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Rewetting England’s lowland peat could help meet emissions target, says study

Rewetting about half of England’s lowland peat would be enough to deliver a fifth of the greenhouse gas emissions savings needed from the country’s farming by 2030, research suggests.

virginia wetlands climate impacts

Virginia's critical wetlands are marching inland

As sea level rises, some of Virginia's most valuable coastal wetlands, from the Chesapeake Bay marshes to the Great Dismal Swamp, are at risk of either being lost or migrating father inland.

fracking threatens Colombian wetland

In a Colombian wetland, oil woes deepen with the arrival of fracking

A century of oil extraction has failed to yield the promised social and economic dividends, while compromising local water resources.

Salt marshes will vanish in less than a century if seas keep rising and California keeps building, study finds
www.latimes.com

Salt marshes will vanish in less than a century if seas keep rising and California keeps building, study finds

Salt marshes along the entire West Coast could disappear by 2110, according to a new study by a team of scientists led by the U.S. Geological Survey. The research quantifies for the first time the fate of this entire ecosystem on the West Coast, based on current projections of sea level rise.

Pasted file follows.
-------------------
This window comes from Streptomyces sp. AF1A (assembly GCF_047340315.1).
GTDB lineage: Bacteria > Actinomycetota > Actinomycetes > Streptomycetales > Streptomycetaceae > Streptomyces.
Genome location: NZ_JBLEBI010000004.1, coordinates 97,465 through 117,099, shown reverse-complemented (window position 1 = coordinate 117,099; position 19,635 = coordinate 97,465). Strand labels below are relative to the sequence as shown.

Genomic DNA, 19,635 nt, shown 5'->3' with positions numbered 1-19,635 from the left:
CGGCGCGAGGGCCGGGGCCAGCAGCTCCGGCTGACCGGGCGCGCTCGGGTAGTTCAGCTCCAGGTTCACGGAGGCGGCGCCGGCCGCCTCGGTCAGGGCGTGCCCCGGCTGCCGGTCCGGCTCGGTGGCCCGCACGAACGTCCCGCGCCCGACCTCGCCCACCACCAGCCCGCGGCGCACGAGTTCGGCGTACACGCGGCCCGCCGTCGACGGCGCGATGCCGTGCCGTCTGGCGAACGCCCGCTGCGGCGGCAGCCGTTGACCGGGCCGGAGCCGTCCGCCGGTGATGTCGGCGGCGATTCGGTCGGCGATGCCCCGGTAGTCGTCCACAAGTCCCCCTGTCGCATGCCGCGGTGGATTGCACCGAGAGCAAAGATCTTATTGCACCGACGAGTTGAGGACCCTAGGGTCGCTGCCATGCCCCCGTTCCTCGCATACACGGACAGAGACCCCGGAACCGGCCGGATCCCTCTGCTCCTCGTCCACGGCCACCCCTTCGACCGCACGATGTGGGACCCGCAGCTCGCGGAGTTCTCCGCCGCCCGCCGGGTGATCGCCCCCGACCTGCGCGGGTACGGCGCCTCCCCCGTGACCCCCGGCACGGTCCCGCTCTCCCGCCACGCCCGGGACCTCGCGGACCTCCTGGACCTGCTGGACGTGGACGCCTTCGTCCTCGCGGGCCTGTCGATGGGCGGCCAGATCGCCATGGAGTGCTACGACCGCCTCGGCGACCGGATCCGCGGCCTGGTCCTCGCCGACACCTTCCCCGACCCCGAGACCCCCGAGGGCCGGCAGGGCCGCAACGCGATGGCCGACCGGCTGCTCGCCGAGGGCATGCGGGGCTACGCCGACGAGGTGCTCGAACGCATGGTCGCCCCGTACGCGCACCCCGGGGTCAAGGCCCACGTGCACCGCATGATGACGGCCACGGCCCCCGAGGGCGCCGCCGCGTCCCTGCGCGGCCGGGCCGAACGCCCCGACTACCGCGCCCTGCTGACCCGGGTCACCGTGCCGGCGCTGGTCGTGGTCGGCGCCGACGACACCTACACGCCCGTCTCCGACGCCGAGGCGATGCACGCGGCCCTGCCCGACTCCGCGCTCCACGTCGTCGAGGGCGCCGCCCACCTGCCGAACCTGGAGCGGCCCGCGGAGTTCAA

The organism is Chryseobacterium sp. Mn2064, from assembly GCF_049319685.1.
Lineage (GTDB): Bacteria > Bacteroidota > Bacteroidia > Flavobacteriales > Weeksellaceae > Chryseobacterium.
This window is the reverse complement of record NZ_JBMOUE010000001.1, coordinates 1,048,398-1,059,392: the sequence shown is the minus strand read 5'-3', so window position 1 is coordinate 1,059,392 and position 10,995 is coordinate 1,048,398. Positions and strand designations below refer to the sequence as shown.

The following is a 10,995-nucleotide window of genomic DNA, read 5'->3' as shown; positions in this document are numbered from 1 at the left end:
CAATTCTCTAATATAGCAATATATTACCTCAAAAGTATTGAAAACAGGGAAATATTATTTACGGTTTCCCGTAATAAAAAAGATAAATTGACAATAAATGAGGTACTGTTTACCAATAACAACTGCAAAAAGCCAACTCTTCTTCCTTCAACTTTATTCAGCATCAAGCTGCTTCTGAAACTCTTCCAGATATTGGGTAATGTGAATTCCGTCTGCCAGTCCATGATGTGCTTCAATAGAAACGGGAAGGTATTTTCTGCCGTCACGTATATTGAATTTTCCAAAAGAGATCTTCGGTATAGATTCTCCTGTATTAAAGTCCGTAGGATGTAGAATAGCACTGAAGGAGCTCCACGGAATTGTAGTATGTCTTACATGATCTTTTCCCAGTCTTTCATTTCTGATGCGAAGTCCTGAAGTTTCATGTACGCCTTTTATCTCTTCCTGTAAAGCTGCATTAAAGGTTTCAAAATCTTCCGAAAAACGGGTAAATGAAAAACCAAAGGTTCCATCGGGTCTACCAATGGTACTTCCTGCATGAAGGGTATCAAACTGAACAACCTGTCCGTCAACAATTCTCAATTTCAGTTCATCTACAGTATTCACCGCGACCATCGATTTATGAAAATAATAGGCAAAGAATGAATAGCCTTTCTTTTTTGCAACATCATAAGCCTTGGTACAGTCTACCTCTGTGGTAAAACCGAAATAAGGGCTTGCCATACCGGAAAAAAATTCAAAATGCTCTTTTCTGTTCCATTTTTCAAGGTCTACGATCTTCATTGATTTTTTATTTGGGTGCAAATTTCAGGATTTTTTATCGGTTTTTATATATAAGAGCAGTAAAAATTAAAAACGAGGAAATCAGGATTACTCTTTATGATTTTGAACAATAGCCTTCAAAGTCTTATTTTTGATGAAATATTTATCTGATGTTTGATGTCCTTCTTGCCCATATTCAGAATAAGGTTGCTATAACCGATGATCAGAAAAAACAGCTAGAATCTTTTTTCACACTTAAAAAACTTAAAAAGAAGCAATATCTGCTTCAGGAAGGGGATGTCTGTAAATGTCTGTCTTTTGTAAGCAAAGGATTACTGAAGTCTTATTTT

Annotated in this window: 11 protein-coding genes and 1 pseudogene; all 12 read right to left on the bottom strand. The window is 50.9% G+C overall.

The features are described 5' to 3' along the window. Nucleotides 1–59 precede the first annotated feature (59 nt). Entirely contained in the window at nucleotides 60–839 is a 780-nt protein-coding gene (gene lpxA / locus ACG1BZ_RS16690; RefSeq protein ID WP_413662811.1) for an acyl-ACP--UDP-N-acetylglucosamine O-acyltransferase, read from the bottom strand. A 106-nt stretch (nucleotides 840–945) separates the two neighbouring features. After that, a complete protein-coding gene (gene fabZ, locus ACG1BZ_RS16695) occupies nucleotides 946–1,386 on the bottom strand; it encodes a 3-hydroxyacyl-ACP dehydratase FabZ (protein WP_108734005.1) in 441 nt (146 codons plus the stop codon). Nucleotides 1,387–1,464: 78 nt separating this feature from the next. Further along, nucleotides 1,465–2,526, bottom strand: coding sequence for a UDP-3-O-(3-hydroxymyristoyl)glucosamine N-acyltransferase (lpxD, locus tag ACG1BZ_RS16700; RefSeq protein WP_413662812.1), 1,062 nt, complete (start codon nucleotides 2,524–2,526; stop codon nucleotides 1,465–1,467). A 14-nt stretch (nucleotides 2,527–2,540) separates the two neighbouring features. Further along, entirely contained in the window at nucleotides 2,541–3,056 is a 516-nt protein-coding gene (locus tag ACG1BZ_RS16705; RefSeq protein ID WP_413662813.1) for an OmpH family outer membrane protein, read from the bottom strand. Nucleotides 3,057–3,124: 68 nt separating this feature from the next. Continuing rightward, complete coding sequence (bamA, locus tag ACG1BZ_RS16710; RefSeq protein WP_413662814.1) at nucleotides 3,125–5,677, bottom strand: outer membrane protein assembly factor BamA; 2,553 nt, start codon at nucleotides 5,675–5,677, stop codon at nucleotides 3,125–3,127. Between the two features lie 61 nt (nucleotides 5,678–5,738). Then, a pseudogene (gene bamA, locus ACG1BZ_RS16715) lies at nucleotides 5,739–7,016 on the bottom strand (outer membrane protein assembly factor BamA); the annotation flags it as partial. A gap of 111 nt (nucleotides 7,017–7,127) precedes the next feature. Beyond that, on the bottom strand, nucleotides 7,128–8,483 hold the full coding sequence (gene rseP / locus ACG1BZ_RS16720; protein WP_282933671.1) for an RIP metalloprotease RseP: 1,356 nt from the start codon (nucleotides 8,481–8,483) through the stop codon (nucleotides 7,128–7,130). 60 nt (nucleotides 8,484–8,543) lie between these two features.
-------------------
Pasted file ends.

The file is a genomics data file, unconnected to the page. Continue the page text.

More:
Trump’s sellout of American heritage.

It’s easy to forget that the president is doing real damage to things that all of us share.

Opinion | CONTRIBUTING OP-ED WRITER

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Beyond biodiversity: A new way of looking at how species interconnect.

In a development that has important implications for conservation, scientists are increasingly focusing not just on what species are present in an ecosystem, but on the roles that certain key species play in shaping their environment.

In 1966, an ecologist at the University of Washington named Robert Paine removed all the ochre starfish from a short stretch of Pacific shoreline on Washington’s Olympic Peninsula. The absence of the predator had a dramatic effect on its ecosystem. In less than a year, a diverse tidal environment collapsed into a monoculture of mussels because the starfish was no longer around to eat them.

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Everyone knew Houston’s reservoirs would flood — except for the people who bought homes inside them.

Despite concerns about flooding in and around the Addicks and Barker reservoirs, government officials prioritized development.

by Neena Satija, The Texas Tribune and Reveal, Kiah Collier, The Texas Tribune, and Al Shaw, ProPublica, October 12, 2017

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